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Underlying the undergraduate design course is the development of both design thinking and dexterity with tools and techniques. The focus of this design subject will be on generating design ideas, translating them into architectural forms, spaces, materials and programs. Students will learn how to refine architecture through consideration of spatial organisation, environmental context and structural necessity. Students will also learn how to communicate comprehensive architectural propositions through 2D- and 3D-modelling (physical and digital), visual and written media and oral presentations.
The focus in the design studio shifts to technologies and techniques in architectural practice. The studio assignments create an accretive conceptual investigation of fundamental principles into the making of buildings, including structure, enclosure, circulation, program, site, and light. An essential aspect of the design process is the incorporation of abstract thinking and abstraction within architectural production.
Critical use of diagramming, conceptual mapping, narratives, animations and performative expositions join with conventional techniques (plan, section, elevation, axonometric projections and perspectives) to generate and document design ideas.
The design studio focuses on singular, medium-scale private or institutional programs on prototypical sites, with the development scope of up to 1000m2. The emphasis is on speculative undertakings.
Intended learning outcomes
Students who have successfully completed this subject should be able to:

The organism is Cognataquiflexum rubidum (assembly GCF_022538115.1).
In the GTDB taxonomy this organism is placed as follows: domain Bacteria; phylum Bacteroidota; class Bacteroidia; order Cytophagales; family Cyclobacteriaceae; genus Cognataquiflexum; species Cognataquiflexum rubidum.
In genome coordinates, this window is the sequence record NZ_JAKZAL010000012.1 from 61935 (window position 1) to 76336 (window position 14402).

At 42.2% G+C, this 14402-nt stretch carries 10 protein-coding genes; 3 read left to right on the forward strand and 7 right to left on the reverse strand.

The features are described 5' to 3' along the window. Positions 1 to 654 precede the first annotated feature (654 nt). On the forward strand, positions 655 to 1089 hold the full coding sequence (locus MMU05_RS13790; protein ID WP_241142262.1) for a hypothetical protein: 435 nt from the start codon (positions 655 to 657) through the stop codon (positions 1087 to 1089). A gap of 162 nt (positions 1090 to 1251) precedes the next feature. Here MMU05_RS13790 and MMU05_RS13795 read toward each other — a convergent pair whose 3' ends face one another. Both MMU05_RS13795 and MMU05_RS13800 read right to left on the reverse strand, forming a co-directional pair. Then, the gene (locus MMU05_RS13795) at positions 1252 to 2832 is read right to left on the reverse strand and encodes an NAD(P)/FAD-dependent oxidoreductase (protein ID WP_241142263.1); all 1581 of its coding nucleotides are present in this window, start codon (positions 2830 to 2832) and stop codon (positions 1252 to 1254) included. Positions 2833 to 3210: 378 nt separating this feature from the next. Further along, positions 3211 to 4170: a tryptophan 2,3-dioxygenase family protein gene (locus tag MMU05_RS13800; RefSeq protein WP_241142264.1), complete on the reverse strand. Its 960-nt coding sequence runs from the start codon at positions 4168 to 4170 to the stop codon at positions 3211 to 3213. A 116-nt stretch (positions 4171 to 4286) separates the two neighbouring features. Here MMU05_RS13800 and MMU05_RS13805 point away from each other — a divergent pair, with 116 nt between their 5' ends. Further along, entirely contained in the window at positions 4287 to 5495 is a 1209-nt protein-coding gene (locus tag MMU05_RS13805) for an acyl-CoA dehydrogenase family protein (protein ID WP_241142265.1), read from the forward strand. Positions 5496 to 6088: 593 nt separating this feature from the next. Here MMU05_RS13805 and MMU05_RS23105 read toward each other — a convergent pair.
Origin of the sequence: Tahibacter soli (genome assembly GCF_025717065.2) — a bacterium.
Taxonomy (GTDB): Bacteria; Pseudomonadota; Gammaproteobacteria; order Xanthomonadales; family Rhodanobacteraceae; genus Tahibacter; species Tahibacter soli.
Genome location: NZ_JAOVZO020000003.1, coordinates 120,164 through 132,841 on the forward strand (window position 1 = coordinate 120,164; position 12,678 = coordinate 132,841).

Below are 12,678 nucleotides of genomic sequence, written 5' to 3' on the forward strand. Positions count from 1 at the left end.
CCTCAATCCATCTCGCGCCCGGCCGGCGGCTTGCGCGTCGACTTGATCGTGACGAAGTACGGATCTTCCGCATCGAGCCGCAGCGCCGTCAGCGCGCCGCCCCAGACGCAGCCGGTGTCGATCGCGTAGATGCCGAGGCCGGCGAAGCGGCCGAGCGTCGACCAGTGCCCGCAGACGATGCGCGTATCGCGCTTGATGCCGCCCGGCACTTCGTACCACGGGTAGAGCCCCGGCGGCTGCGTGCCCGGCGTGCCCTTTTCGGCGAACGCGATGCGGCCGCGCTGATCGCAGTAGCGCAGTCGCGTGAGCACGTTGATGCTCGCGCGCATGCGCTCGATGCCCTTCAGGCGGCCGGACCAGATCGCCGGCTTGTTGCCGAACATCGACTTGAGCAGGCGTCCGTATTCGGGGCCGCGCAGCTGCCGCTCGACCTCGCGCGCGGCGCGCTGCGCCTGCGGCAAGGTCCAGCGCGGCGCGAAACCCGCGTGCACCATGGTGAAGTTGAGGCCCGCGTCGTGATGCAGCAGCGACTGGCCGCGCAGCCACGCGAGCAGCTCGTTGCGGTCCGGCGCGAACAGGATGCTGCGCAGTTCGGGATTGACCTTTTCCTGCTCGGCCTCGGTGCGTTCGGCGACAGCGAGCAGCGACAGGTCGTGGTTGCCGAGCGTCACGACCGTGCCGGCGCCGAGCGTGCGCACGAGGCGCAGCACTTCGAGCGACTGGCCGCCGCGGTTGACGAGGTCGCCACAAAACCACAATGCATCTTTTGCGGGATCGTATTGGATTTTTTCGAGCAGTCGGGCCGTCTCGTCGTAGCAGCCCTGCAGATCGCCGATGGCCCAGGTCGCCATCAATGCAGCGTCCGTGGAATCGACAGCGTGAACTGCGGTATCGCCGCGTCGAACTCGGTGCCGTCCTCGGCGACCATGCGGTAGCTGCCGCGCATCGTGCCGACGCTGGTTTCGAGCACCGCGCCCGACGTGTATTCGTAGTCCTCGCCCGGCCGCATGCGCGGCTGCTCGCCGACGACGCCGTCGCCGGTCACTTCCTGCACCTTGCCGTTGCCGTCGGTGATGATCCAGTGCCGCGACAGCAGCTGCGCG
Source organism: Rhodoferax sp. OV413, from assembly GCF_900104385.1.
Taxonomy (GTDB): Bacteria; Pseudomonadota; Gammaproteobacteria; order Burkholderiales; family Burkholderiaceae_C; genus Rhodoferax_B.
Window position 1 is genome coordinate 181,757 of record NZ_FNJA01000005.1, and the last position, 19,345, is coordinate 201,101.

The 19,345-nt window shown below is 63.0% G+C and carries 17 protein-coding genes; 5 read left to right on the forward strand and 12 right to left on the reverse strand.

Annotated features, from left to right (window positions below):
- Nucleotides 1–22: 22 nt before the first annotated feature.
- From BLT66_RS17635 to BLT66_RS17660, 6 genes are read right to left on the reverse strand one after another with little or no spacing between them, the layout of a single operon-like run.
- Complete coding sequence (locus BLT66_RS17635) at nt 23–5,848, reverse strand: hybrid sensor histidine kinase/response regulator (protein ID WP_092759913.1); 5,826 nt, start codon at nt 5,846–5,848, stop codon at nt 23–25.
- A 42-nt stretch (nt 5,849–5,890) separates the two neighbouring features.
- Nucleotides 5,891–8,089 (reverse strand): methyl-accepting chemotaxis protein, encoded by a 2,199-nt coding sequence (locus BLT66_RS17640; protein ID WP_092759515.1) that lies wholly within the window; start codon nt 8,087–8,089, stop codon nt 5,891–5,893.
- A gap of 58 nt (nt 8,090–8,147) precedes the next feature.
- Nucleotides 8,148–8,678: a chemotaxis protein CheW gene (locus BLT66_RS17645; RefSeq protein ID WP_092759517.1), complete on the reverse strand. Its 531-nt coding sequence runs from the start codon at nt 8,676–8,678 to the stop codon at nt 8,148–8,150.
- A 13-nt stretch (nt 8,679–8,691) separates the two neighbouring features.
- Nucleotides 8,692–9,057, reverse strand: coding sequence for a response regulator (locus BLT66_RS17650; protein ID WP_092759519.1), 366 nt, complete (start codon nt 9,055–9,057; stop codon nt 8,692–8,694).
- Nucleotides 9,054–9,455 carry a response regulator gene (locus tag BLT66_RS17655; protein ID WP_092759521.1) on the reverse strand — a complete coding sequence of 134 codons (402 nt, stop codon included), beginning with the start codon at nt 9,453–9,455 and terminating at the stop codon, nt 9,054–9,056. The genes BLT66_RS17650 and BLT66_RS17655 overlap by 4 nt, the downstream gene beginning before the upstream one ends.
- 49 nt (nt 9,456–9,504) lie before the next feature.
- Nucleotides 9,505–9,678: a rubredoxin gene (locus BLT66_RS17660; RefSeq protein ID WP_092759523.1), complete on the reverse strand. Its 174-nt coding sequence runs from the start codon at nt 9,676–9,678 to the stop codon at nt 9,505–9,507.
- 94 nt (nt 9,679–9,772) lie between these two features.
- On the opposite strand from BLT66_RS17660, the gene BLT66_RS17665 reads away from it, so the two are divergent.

- Understand and integrate building functionality, site and landscape interface, and environmental building systems such as air circulation and light, into design proposals;
- Use abstract thinking to compliment conventional design techniques;
- Design medium-scale buildings and tailor designs to the context of a particular site;
- Read, understand and create architectural documentation, including plans, sections, elevations, diagrams, three-dimensional representations, renderings and animations;
- Communicate and test ideas and design propositions through iterative use of orthographic drawing, 3D-modelling (digital or physical), photomontage, renderings, and animations;
- Understand, interrogate and work to a design brief;
- Apply critical thinking to the assessment of design proposals, and to make changes and improvements based on that assessment through iterative design processes;
- Formulate a conceptual design proposal (in the form of a speculative architectural design proposition) that tests a design idea or design method;
- Present, substantiate and advocate for design proposals in a public setting, and accept critique in a constructive manner;
- Engage with and contribution to studio culture.
Students completing this subject will have developed the following generic skills:
- Ability to generate and iteratively test design ideas
- Ability to work with design precedents
- Ability to work with different design methodologies
- Physical and digital model-making and its translation process
- Ability to integrate digital tools into the design generation and design development processes
- Graphic communication (including orthographic projections: plans, sections, elevations, axonometric and other projections)
- Verbal presentation and appropriate use of design terminology
- Time management and project management
- Constructive acceptance of feedback and criticism.
Last updated: 16 November 2019